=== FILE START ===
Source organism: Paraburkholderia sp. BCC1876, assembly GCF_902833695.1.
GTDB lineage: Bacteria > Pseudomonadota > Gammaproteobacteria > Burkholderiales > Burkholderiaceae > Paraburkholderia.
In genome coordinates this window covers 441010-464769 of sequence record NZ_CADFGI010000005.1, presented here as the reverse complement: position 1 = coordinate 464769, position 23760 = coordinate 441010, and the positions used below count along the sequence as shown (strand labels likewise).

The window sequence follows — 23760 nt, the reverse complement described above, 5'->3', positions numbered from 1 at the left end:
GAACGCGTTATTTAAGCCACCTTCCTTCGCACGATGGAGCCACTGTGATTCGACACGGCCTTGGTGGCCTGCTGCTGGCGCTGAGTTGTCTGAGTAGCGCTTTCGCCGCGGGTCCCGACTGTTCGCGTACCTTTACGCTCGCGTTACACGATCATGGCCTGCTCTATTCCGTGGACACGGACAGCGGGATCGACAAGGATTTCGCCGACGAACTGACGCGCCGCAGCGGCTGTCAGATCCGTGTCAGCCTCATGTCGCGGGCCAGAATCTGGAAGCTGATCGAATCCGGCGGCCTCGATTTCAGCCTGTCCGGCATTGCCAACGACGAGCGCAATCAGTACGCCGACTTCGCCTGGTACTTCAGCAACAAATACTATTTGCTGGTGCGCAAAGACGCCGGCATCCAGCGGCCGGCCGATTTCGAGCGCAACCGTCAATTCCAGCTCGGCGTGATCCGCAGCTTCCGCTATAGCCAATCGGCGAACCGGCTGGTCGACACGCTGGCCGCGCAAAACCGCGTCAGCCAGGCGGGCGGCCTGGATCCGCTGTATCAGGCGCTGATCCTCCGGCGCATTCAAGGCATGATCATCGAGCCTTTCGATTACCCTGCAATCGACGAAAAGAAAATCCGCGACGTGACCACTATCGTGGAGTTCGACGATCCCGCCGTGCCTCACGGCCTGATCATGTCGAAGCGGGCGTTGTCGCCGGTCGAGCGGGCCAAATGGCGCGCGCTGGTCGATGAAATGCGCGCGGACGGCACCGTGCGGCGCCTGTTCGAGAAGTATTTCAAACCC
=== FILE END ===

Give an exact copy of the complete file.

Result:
Source organism: Paraburkholderia sp. BCC1876, assembly GCF_902833695.1.
GTDB lineage: Bacteria > Pseudomonadota > Gammaproteobacteria > Burkholderiales > Burkholderiaceae > Paraburkholderia.
In genome coordinates this window covers 441010-464769 of sequence record NZ_CADFGI010000005.1, presented here as the reverse complement: position 1 = coordinate 464769, position 23760 = coordinate 441010, and the positions used below count along the sequence as shown (strand labels likewise).

The window sequence follows — 23760 nt, the reverse complement described above, 5'->3', positions numbered from 1 at the left end:
GAACGCGTTATTTAAGCCACCTTCCTTCGCACGATGGAGCCACTGTGATTCGACACGGCCTTGGTGGCCTGCTGCTGGCGCTGAGTTGTCTGAGTAGCGCTTTCGCCGCGGGTCCCGACTGTTCGCGTACCTTTACGCTCGCGTTACACGATCATGGCCTGCTCTATTCCGTGGACACGGACAGCGGGATCGACAAGGATTTCGCCGACGAACTGACGCGCCGCAGCGGCTGTCAGATCCGTGTCAGCCTCATGTCGCGGGCCAGAATCTGGAAGCTGATCGAATCCGGCGGCCTCGATTTCAGCCTGTCCGGCATTGCCAACGACGAGCGCAATCAGTACGCCGACTTCGCCTGGTACTTCAGCAACAAATACTATTTGCTGGTGCGCAAAGACGCCGGCATCCAGCGGCCGGCCGATTTCGAGCGCAACCGTCAATTCCAGCTCGGCGTGATCCGCAGCTTCCGCTATAGCCAATCGGCGAACCGGCTGGTCGACACGCTGGCCGCGCAAAACCGCGTCAGCCAGGCGGGCGGCCTGGATCCGCTGTATCAGGCGCTGATCCTCCGGCGCATTCAAGGCATGATCATCGAGCCTTTCGATTACCCTGCAATCGACGAAAAGAAAATCCGCGACGTGACCACTATCGTGGAGTTCGACGATCCCGCCGTGCCTCACGGCCTGATCATGTCGAAGCGGGCGTTGTCGCCGGTCGAGCGGGCCAAATGGCGCGCGCTGGTCGATGAAATGCGCGCGGACGGCACCGTGCGGCGCCTGTTCGAGAAGTATTTCAAACCC